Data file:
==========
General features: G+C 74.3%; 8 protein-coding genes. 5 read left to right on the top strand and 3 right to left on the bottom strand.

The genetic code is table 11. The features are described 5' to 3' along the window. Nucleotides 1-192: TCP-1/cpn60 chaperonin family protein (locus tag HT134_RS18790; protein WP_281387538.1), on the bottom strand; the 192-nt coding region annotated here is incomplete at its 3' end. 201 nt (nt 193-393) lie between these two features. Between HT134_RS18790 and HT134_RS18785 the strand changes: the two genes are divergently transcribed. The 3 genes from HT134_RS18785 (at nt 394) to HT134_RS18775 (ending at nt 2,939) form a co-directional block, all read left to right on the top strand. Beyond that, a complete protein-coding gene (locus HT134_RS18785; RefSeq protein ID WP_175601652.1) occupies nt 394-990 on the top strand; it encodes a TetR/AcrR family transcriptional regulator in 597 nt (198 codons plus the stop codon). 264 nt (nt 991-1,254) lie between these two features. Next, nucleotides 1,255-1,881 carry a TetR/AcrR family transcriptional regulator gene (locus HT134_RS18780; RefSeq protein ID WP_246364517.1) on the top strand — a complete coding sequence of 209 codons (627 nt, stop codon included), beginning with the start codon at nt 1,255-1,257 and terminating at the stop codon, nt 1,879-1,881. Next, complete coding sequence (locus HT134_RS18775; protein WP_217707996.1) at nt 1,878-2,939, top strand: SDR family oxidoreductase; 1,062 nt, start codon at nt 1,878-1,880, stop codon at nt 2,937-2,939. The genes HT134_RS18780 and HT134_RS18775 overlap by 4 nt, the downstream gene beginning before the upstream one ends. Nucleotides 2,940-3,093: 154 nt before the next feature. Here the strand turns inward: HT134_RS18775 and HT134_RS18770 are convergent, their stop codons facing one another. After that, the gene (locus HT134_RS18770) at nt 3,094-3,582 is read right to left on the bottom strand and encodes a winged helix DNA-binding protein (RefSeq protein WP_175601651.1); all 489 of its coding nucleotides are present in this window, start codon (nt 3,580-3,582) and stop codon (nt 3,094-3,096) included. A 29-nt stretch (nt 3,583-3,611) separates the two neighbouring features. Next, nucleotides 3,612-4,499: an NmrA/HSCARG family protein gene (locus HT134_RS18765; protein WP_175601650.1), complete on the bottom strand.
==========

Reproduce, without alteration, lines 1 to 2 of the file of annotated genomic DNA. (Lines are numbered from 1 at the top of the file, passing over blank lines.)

General features: G+C 74.3%; 8 protein-coding genes. 5 read left to right on the top strand and 3 right to left on the bottom strand.

The genetic code is table 11. The features are described 5' to 3' along the window. Nucleotides 1-192: TCP-1/cpn60 chaperonin family protein (locus tag HT134_RS18790; protein WP_281387538.1), on the bottom strand; the 192-nt coding region annotated here is incomplete at its 3' end. 201 nt (nt 193-393) lie between these two features. Between HT134_RS18790 and HT134_RS18785 the strand changes: the two genes are divergently transcribed. The 3 genes from HT134_RS18785 (at nt 394) to HT134_RS18775 (ending at nt 2,939) form a co-directional block, all read left to right on the top strand. Beyond that, a complete protein-coding gene (locus HT134_RS18785; RefSeq protein ID WP_175601652.1) occupies nt 394-990 on the top strand; it encodes a TetR/AcrR family transcriptional regulator in 597 nt (198 codons plus the stop codon). 264 nt (nt 991-1,254) lie between these two features. Next, nucleotides 1,255-1,881 carry a TetR/AcrR family transcriptional regulator gene (locus HT134_RS18780; RefSeq protein ID WP_246364517.1) on the top strand — a complete coding sequence of 209 codons (627 nt, stop codon included), beginning with the start codon at nt 1,255-1,257 and terminating at the stop codon, nt 1,879-1,881. Next, complete coding sequence (locus HT134_RS18775; protein WP_217707996.1) at nt 1,878-2,939, top strand: SDR family oxidoreductase; 1,062 nt, start codon at nt 1,878-1,880, stop codon at nt 2,937-2,939. The genes HT134_RS18780 and HT134_RS18775 overlap by 4 nt, the downstream gene beginning before the upstream one ends. Nucleotides 2,940-3,093: 154 nt before the next feature. Here the strand turns inward: HT134_RS18775 and HT134_RS18770 are convergent, their stop codons facing one another. After that, the gene (locus HT134_RS18770) at nt 3,094-3,582 is read right to left on the bottom strand and encodes a winged helix DNA-binding protein (RefSeq protein WP_175601651.1); all 489 of its coding nucleotides are present in this window, start codon (nt 3,580-3,582) and stop codon (nt 3,094-3,096) included. A 29-nt stretch (nt 3,583-3,611) separates the two neighbouring features. Next, nucleotides 3,612-4,499: an NmrA/HSCARG family protein gene (locus HT134_RS18765; protein WP_175601650.1), complete on the bottom strand.